How do you stack up where financial literacy is concerned? How do your children?

The FINRA Foundation’s 2012 State-by-State Financial Capability Survey revealed that:

  • 41% of Americans surveyed reported spending less than their income.
  • 26% reported having unpaid medical bills.
  • 56% do not have rainy-day savings to cover three months of unanticipated financial emergencies.
  • 34% reported paying only the minimum credit card payment during the past year.

These numbers aren’t good, but if I’m being completely honest with you I have to admit, though I do spend less than my income and have no unpaid medical bills (thanks to not having any significant medical expenses in the last several years) I definitely don’t have a rainy-day savings fund that could cover even one month of unanticipated financial emergencies.

In an article in USA Today, Hadley Malcolm reported about a young woman who had in the past few years “‘just scraped together,’ which she attributes to an unstable income and sporadic spending habits.” Malcolm continued to write that “today’s twentysomethings hold an average debt of about $45,000, which includes everything from cars, to credit cards, to student loans, to mortgages…”

At what point to people start to learn about financial literacy? For some, like Andrew Whiting—whose story Malcolm relates—it began in elementary school as his father, a certified financial planner, began teaching him about earning money, saving, and making financially responsible choices. At age fifteen Andrew got his first job and once he had a driver’s license he bought the family car from his parents. These financial skills, which he learned in childhood and adolescence, have had a shaping influence for him. “I’m more wary about my finances than a lot of people, I realize,” Andrew says.

Not everyone is fortunate enough to have this background. Malcolm quoted a college senior, Paulo Fernandes, who says, “I just kind of do what I have to do.” Fernandes reportedly had to teach himself how to manage finances, student loans, and his credit card. His older siblings and mother didn’t go to college, and he didn’t feel that he could rely on any of them to help him.

“If we live in a world where people are in charge of their own financial well-being…we have to equip people to deal with this individual responsibility. It’s an issue of equality. Not everybody is given an opportunity at home to be financially literate. This is a topic that should be in the schools.” – Annamaria Lusardi, professor of economics and accountancy and director of the financial literacy center at George Washington University.

Utah is one of only 17 states that “require[s] high school students to take courses that include personal finance instruction,” and one of only four states that “require[s] that high school students take a stand-alone personal finance course to graduate,” according to a March 2014 report by the PEW Charitable Trusts. Still, this high school course is only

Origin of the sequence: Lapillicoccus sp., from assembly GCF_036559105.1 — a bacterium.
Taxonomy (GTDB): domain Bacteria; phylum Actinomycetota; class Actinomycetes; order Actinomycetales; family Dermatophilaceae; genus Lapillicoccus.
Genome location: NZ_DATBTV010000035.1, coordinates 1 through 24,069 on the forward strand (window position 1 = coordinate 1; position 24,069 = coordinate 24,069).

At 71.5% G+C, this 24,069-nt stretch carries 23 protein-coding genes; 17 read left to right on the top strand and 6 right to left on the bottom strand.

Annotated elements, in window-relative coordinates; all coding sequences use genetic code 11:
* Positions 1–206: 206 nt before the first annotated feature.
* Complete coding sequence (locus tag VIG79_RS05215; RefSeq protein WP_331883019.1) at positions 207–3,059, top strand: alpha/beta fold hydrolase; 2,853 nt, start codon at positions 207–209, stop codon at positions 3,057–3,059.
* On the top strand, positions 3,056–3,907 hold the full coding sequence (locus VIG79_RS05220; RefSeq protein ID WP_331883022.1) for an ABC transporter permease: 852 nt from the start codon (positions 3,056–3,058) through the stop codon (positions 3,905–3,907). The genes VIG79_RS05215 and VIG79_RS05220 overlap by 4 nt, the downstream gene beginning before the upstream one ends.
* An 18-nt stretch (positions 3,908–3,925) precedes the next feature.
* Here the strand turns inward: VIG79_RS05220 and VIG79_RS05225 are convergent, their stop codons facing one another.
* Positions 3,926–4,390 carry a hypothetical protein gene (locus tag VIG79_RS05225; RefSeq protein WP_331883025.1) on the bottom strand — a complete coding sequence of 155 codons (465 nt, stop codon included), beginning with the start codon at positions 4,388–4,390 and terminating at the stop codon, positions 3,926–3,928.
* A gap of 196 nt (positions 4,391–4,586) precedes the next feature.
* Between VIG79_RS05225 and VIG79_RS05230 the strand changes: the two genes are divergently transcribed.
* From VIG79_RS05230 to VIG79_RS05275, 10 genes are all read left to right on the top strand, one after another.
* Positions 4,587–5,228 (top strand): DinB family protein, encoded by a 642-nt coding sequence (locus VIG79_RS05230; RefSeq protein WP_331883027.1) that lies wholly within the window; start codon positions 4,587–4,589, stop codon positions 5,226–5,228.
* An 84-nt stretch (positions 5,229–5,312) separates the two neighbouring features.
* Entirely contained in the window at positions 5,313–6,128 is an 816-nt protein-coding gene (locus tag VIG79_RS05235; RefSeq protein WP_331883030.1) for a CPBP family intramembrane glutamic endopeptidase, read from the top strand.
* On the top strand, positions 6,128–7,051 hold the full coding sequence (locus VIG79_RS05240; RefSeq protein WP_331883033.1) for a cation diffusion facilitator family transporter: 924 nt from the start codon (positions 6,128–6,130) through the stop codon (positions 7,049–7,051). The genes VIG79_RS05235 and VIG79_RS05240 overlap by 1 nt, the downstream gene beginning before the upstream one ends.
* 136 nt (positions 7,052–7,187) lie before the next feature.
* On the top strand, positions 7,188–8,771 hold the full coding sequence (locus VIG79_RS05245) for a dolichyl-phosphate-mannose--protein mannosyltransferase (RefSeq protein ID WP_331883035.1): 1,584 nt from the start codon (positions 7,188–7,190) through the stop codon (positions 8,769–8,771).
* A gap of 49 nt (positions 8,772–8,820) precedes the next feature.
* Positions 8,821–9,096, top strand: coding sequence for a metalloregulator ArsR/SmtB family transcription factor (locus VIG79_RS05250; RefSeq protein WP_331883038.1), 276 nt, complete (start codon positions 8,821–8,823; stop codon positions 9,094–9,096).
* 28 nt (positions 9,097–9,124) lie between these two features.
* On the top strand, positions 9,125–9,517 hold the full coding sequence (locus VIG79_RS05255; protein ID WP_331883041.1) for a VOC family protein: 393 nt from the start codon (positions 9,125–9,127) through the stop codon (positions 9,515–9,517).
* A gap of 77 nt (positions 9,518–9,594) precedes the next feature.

At the Boys & Girls Clubs of Utah County, we set out to serve all young people, especially those most in need of our help. One of the programs run nationally through the Boys & Girls Clubs of America is Money Matters, sponsored by the Charles Schwab Foundation.

Money Matters promotes financial responsibility and independence among Club members ages 13 to 18. Participants learn how to manage a checking account, create a budget, save and invest, start small businesses, and pay for college. The curriculum utilizes small-group activities, personal finance guides, and a website that provides games and tools that help teens build their own money management skills.

This program works. Recently, 1,600 teens from more than 100 Boys & Girls Clubs were surveyed before and after participating in the Money Matters program. These youth showed improvement on 94% of survey questions. Some of the improvements include:

  • Saving Smarts—Understands the 10% savings rule
    • Before: 47%
    • After: 71%
  • Budgeting Know-How—Puts needs before wants
    • Before: 67%
    • After: 78%
  • Debt Savviness—Knows that using a credit card creates debt
    • Before: 50%
    • After: 71%
  • Behavior Change—Saves Instead of spends
    • Before: 68%
    • After: 79%

Programs like this make a difference for the Club members involved. When we say that “Great Futures Start Here,” it’s not just a cute slogan. For our club members, great futures really do start with their experience in the Boys & Girls Clubs. From lessons in personal finance and financial literacy, to homework help, to STEM activities, arts programs, and more, the experiences provided through the Boys & Girls Clubs lay the foundation for these club members to explore and pursue new interests and opportunities.